Let’s talk about climate.

At the end of eight hours, the build team for HOW TO BUILD A FOREST (PearlDamour + Shawn Hall) extracts the last bit of breath from their forest ecosystem. Photo by Paula Court.

New Allies: Theatre and Climate
Imagine this: Theatre and Climate as allies, thrown together by the Trump administration as being two things it discredits, discounts, and largely disregards. Well of course! Both have power beyond the control of a single man or administration. Interestingly enough, both have that power because they’re situated outside the administration’s market-based lexicon. Environmental issues don’t sit easily within a profit-based model. Creativity—like theatremaking—doesn’t either. When the environment is forced to bend in order to “produce,” the effect can be similar to when theatre artists are pressured to produce—and when humans are seen only in terms of their use. The soul gets squished. Language gets co-opted and compressed.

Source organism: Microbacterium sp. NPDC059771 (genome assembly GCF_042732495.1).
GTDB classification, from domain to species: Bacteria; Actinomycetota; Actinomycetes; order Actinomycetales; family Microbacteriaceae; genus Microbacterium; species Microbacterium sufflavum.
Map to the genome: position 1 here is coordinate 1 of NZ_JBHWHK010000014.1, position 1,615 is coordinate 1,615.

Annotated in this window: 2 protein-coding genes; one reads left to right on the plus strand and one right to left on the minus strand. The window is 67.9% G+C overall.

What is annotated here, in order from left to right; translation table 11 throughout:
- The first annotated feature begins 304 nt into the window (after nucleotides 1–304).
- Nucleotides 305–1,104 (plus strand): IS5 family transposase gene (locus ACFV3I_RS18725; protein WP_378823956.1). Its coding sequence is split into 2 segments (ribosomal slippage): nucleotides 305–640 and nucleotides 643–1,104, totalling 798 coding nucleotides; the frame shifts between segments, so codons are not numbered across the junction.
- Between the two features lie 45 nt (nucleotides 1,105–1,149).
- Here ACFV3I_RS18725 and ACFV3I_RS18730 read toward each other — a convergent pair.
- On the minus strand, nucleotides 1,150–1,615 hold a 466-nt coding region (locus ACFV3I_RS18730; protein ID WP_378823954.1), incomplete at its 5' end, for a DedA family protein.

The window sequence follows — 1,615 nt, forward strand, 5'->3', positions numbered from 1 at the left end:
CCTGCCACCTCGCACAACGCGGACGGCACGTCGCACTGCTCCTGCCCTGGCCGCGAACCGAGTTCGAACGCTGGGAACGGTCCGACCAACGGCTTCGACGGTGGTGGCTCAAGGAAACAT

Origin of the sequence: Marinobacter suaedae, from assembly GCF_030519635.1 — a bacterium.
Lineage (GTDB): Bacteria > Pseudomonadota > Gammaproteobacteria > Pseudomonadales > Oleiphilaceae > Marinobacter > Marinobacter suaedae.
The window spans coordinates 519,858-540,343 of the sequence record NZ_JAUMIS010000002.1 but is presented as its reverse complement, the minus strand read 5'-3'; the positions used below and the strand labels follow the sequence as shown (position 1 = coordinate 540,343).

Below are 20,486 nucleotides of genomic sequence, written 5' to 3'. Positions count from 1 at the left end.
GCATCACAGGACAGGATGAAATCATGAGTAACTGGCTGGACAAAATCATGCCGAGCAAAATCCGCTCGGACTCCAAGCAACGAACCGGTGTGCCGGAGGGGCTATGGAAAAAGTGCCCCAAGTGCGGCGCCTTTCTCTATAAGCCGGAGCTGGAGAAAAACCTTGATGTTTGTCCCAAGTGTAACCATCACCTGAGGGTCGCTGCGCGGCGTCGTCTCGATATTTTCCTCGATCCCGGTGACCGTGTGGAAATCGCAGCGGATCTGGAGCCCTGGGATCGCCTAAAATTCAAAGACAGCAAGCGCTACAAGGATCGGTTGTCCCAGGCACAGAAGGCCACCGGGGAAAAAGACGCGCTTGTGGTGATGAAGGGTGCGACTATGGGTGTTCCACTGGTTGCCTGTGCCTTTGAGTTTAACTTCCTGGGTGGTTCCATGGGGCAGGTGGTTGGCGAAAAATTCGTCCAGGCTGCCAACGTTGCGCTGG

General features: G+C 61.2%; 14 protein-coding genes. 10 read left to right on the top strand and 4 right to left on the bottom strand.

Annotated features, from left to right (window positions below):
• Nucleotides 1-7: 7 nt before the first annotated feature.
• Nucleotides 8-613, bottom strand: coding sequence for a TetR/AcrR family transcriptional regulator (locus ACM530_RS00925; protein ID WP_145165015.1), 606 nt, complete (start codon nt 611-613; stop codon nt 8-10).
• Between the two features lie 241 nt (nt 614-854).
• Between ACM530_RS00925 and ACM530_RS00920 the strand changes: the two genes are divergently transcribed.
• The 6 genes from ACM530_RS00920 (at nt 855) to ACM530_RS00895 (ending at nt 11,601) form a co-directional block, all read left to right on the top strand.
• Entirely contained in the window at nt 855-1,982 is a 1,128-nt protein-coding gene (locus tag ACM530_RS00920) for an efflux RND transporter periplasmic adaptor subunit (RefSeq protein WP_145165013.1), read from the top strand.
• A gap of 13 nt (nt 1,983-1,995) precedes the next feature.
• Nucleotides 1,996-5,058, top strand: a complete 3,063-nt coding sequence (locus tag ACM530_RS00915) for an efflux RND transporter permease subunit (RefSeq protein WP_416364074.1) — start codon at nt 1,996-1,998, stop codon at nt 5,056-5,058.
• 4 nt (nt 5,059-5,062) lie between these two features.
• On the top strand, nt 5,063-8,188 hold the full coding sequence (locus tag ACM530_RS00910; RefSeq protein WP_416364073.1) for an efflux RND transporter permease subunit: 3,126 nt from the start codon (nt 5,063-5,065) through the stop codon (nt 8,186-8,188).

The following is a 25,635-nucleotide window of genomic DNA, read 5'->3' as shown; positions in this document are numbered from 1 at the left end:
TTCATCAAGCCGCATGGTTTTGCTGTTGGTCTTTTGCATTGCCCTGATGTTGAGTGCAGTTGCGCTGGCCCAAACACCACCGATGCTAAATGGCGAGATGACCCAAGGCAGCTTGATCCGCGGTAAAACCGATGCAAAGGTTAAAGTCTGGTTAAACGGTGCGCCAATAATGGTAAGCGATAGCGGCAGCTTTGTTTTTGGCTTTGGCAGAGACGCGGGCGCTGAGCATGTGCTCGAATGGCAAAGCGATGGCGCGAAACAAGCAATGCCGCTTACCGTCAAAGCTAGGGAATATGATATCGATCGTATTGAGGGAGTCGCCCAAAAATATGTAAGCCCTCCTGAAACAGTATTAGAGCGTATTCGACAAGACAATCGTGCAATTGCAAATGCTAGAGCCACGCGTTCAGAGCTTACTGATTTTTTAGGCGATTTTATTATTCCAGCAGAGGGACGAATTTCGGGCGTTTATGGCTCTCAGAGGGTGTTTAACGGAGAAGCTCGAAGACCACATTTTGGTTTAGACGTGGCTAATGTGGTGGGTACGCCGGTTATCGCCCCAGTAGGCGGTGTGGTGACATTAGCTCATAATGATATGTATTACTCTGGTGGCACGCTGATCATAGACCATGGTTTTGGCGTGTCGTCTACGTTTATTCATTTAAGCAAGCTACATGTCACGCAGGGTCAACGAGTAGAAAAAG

When my company  PearlDamour was researching our piece HOW TO BUILD A FOREST, we met with people in the timber industry. They spoke to us of “product” instead of “trees.” On our tours, we often saw a field of trees planted around the same time in regular, mathematical rows just to be cut down for profit as soon as they matured, therefore, “product.” But calling trees product shifted both my perception of them and my relationship to them. It severed our connection as fellow living things. Words matter. What changes in our country when, as Toni Morrison notes, we go from being called “citizens” to being called “taxpayers”? When the new administration took down Obama’s climate policy page on the White House site and replaced it with the America First Energy Plan, a friend posted on Facebook: “Since when does ‘Energy’ mean ‘Fossil Fuel’?”